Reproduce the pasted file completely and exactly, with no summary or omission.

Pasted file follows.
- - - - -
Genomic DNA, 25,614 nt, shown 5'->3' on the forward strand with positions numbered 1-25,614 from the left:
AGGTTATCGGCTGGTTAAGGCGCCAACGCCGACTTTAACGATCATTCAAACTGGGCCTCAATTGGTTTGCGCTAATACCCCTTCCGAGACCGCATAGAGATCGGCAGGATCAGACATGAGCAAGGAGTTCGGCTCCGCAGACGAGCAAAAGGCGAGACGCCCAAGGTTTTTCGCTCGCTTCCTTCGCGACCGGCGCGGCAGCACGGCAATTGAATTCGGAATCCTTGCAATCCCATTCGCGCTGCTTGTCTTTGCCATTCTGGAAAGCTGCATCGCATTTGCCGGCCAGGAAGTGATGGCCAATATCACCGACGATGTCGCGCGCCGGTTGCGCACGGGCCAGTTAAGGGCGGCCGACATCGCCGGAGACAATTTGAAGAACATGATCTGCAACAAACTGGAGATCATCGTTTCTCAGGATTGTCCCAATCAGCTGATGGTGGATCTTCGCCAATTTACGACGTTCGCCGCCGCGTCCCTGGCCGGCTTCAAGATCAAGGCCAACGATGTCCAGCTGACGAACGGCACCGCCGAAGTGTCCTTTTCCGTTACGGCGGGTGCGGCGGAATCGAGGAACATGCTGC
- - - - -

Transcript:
Genomic DNA, 25,614 nt, shown 5'->3' on the forward strand with positions numbered 1-25,614 from the left:
AGGTTATCGGCTGGTTAAGGCGCCAACGCCGACTTTAACGATCATTCAAACTGGGCCTCAATTGGTTTGCGCTAATACCCCTTCCGAGACCGCATAGAGATCGGCAGGATCAGACATGAGCAAGGAGTTCGGCTCCGCAGACGAGCAAAAGGCGAGACGCCCAAGGTTTTTCGCTCGCTTCCTTCGCGACCGGCGCGGCAGCACGGCAATTGAATTCGGAATCCTTGCAATCCCATTCGCGCTGCTTGTCTTTGCCATTCTGGAAAGCTGCATCGCATTTGCCGGCCAGGAAGTGATGGCCAATATCACCGACGATGTCGCGCGCCGGTTGCGCACGGGCCAGTTAAGGGCGGCCGACATCGCCGGAGACAATTTGAAGAACATGATCTGCAACAAACTGGAGATCATCGTTTCTCAGGATTGTCCCAATCAGCTGATGGTGGATCTTCGCCAATTTACGACGTTCGCCGCCGCGTCCCTGGCCGGCTTCAAGATCAAGGCCAACGATGTCCAGCTGACGAACGGCACCGCCGAAGTGTCCTTTTCCGTTACGGCGGGTGCGGCGGAATCGAGGAACATGCTGC